It is a truism of American medical education that students should do research. Stanford medical school’s website espouses a “strong commitment to student research,” because it makes us “valued members of any medical field.” A similar message can be found at almost any other institution. It’s not just medical school either. Many undergraduate programs tout their research offerings for pre-med students, while residencies and fellowships often encourage their trainees to pursue investigatory projects.
There are several reasons for the emphasis on research in medical training. One obvious explanation is that schools want to prepare students for a career in academic medicine, through which physicians can combine scientific discovery with clinical insight to drive medicine forward. More broadly speaking, research is a way to develop analytic and critical thinking skills. These abilities not only help students better understand disease – they teach us how to read and interpret scientific literature to keep up to date with the latest advances in the field.
I believe in the value of engaging in research, but I recently came across the work of two prominent academic physicians who question whether it accomplishes these goals. The first is Ezekiel Emanuel. While he may be best known for his work on the Affordable Care Act as a special advisor to the White House, Emanuel’s background is in academics. After completing an MD/PhD at Harvard, he stayed on as an associate professor; he’s now a vice provost and professor at the University of Pennsylvania.
In his book, Reinventing American Health Care, Emanuel discusses how to make medical education more effective, and he specifically targets the research paradigm as an inefficiency. Whether or not it is explicitly stated, many top-tier programs require their students to do research in addition to their clinical training. To Emanuel, this constitutes “exploitation of trainees for no improvement in clinical skills.” He argues that eliminating such requirements can streamline medical education and boost the physician workforce. The physician shortage is one of the most discussed problems in health care. Trimming the length and cost of training can help address it. Reducing research requirements would allow students to prioritize their clinical work or other relevant interests.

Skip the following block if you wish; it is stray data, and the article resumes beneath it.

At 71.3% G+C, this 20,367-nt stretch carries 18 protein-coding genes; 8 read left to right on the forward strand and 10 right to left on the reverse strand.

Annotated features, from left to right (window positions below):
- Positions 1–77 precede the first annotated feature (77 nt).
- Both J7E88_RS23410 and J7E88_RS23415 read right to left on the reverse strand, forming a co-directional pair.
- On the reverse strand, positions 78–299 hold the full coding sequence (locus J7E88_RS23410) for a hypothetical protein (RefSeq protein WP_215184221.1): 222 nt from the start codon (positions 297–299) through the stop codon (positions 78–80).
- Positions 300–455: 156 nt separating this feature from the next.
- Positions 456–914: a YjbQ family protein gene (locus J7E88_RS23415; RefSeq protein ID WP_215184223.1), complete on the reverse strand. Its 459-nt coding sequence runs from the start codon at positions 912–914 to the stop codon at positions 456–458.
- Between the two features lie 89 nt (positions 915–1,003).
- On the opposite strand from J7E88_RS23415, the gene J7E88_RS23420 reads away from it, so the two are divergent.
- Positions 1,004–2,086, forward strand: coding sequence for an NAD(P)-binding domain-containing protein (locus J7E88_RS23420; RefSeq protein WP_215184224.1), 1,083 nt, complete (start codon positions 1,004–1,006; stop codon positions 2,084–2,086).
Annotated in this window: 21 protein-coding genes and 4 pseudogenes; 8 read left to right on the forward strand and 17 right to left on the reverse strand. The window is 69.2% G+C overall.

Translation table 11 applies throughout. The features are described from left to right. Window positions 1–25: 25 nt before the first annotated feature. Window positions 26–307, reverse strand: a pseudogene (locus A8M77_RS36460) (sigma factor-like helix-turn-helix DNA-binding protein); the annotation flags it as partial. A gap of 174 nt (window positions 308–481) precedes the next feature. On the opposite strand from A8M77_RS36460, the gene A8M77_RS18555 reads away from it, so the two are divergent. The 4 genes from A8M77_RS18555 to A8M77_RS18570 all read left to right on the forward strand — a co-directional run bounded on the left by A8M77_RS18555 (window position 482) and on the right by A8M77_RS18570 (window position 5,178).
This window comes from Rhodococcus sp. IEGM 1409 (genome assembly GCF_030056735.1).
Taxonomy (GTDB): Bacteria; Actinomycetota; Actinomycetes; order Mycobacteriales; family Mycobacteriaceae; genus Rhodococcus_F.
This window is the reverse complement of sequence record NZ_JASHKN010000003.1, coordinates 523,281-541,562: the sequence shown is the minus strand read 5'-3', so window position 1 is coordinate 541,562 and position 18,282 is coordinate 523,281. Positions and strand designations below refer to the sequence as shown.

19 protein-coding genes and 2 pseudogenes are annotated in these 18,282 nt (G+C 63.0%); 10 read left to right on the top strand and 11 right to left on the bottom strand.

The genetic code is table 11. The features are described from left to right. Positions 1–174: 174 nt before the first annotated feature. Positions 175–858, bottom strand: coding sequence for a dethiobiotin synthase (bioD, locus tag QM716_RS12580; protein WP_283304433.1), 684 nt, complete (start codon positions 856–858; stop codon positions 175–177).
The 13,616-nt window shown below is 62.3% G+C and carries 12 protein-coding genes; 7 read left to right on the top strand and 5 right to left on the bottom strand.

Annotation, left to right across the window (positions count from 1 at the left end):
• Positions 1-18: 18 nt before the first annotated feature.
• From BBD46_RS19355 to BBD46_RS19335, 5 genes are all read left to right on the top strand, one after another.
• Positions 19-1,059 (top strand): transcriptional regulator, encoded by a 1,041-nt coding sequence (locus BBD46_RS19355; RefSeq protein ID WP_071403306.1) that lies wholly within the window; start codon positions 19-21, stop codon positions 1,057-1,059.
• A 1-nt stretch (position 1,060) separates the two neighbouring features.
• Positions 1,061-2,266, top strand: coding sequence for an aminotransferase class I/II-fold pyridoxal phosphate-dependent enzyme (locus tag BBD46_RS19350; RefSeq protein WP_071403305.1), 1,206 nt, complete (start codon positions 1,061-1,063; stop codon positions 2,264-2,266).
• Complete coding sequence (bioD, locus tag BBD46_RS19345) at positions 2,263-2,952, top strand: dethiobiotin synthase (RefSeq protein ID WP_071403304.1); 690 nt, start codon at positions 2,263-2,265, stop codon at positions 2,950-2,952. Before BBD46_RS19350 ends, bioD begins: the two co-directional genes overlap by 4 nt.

“Exploitation” is perhaps an overstatement, but Emanuel addresses a legitimate concern about whether students’ time is best spent on research. And findings from researchers like Stanford’s John Ioannidis, MD, amplify the concern.
Ioannidis is a professor of health research and policy and co-director of the Meta-Research Innovation Center at Stanford. Prior to his arrival at Stanford, he completed medical school in Greece and subsequently held positions at a variety of American academic institutions, including Harvard, Johns Hopkins, and Tufts. Ioannidis has carved out an unusual niche for himself in the world of academia. Specifically, he studies the validity of medical research – and the results are interesting, to say the least.
He rose to prominence with a 2005 paper in PLoS Medicine, provocatively titled “Why Most Published Research Findings are False” (the title sums up the paper – incidentally the journal’s most downloaded research paper ever). He followed that up with a study in JAMA, which found that even the most cited and highly regarded papers in medicine often have incorrect or exaggerated results. (Somewhat ironically, Ioannidis himself is one of the most cited scientists in the world).
Ioannidis believes the problems with medical research stem from its incentive structure. While no one intends to conduct flawed science, the fact is that grant money, publications, and professional advancement accrue to those who publish frequently and produce splashy results, whether or not those results hold up to scrutiny. Ioannidis is hardly the first person to point this out, but he’s one of few to have compelling data to back up his claims.
The juxtaposition of Ioannidis and Emanuel’s arguments brings up some interesting questions. Ioannidis notes that the competitive academic environment is designed to reward research prowess. Emanuel points out that medical students are required to traverse this environment even though the vast majority of physicians do not pursue research careers. Does this result in the generation of low-quality research that does not help students become better clinicians? Do we end up diverting money and other resources away from good research? And if so, how can we fix the system?
It’s difficult to answer these questions. Research is an extraordinarily important aspect of medicine. It allows us to develop the tools and techniques that help our patients and establishes the guidelines that direct physician decision-making. But patient care and other dimensions of medicine are important too. As such, it’s worth taking the time to optimize incentives to maximize the effectiveness of medical training.
This piece is re-posted courtesy of the Stanford School of Medicine’s medical blog Scope. It is part 1 of a three-part series: read Part 2 here and Part 3 here. Read the original piece and check out more writing on Scope here.